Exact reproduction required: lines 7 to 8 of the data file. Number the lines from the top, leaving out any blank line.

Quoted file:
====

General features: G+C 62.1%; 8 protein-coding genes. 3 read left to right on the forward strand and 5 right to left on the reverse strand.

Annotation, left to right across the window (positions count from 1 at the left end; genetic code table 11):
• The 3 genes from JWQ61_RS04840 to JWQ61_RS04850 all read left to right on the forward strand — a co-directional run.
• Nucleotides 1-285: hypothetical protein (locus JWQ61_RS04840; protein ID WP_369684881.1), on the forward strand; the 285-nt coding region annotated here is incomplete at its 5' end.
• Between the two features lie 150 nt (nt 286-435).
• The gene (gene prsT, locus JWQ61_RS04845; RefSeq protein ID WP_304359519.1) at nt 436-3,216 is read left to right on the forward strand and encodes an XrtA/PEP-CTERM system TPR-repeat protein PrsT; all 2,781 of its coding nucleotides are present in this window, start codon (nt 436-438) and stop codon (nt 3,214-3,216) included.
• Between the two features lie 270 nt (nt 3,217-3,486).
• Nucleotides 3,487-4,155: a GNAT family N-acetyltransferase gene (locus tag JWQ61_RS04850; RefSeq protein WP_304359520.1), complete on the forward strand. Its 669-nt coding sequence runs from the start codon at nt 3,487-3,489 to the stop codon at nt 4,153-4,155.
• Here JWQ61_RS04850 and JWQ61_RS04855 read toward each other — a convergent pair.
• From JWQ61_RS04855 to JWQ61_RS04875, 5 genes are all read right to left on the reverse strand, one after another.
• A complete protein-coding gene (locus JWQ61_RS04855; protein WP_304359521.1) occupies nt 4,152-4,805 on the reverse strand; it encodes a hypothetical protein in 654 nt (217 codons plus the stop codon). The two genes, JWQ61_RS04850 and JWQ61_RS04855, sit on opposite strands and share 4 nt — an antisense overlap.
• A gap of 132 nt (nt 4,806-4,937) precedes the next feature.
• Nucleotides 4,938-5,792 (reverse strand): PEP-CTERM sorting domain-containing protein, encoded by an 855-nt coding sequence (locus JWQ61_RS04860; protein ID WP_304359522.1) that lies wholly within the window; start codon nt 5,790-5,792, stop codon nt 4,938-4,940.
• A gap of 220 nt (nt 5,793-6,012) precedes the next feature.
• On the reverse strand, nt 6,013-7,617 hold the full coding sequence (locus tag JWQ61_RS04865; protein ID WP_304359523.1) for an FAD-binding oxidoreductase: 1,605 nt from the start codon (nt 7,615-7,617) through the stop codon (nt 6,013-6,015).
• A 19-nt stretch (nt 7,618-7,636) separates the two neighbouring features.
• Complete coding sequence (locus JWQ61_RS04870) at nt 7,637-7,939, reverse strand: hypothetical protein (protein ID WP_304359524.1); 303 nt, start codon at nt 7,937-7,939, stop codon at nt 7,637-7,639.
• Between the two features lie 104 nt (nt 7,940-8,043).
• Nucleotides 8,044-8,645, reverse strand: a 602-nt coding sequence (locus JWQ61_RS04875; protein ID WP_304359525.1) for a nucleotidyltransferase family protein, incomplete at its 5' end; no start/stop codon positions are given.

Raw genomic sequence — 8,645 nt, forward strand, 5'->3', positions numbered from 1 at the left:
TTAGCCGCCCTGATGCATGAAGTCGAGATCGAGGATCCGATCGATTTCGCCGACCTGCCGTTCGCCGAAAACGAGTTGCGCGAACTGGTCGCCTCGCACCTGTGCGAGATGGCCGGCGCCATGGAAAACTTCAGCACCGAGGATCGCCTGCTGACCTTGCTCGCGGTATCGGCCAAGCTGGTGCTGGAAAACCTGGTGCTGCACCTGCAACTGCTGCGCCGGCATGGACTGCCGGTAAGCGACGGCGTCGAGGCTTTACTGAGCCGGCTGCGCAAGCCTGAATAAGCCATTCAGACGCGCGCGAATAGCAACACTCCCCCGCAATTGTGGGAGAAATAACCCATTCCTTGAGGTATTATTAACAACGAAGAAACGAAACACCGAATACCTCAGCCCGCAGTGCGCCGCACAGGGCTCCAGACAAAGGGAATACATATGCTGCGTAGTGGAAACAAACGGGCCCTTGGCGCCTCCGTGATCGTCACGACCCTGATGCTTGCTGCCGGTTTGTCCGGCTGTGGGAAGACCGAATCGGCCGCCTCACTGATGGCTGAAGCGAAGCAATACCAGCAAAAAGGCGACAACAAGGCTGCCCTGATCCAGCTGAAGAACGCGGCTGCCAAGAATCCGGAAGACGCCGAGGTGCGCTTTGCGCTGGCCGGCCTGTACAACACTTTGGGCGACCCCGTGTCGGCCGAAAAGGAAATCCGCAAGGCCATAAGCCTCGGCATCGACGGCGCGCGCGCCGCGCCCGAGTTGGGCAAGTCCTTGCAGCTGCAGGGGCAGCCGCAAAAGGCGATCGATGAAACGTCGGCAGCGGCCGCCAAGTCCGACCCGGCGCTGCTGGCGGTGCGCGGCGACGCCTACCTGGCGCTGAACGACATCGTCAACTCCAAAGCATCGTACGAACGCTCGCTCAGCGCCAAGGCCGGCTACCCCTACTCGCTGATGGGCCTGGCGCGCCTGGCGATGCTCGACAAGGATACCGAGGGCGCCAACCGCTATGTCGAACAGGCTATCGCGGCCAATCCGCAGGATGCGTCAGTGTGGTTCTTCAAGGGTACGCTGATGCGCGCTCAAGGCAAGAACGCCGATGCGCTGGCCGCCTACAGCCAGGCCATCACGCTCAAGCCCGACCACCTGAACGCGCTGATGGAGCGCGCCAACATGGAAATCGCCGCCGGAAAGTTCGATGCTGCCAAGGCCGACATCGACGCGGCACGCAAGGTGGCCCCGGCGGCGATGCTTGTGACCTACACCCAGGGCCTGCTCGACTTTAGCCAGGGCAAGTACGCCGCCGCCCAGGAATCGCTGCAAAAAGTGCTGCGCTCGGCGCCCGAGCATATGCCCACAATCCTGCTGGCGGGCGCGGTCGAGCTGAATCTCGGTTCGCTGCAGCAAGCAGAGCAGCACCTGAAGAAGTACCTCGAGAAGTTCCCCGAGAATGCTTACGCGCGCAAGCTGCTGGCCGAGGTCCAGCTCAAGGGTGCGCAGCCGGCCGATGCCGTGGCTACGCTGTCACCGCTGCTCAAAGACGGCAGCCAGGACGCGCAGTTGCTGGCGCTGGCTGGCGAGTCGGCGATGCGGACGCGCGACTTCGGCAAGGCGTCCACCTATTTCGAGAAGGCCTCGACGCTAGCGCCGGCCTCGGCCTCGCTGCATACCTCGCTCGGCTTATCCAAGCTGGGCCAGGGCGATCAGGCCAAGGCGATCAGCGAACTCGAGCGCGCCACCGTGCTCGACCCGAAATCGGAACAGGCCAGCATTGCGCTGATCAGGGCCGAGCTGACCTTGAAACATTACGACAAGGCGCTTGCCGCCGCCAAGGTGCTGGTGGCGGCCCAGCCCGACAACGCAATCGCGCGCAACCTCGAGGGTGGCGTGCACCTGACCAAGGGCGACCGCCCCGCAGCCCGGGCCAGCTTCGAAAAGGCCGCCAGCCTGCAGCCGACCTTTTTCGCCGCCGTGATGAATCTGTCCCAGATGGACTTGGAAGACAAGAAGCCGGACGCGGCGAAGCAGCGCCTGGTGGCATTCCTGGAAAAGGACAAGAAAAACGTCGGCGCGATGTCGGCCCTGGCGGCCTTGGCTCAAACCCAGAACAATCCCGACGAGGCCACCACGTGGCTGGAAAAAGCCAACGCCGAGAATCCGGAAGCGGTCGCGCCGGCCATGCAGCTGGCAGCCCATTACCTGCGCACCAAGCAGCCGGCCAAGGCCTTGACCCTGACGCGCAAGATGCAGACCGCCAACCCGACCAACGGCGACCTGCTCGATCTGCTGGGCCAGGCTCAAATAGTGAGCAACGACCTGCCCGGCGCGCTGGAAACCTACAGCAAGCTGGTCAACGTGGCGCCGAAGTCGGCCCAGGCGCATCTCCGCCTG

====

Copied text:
• Between the two features lie 270 nt (nt 3,217-3,486).
• Nucleotides 3,487-4,155: a GNAT family N-acetyltransferase gene (locus tag JWQ61_RS04850; RefSeq protein WP_304359520.1), complete on the forward strand. Its 669-nt coding sequence runs from the start codon at nt 3,487-3,489 to the stop codon at nt 4,153-4,155.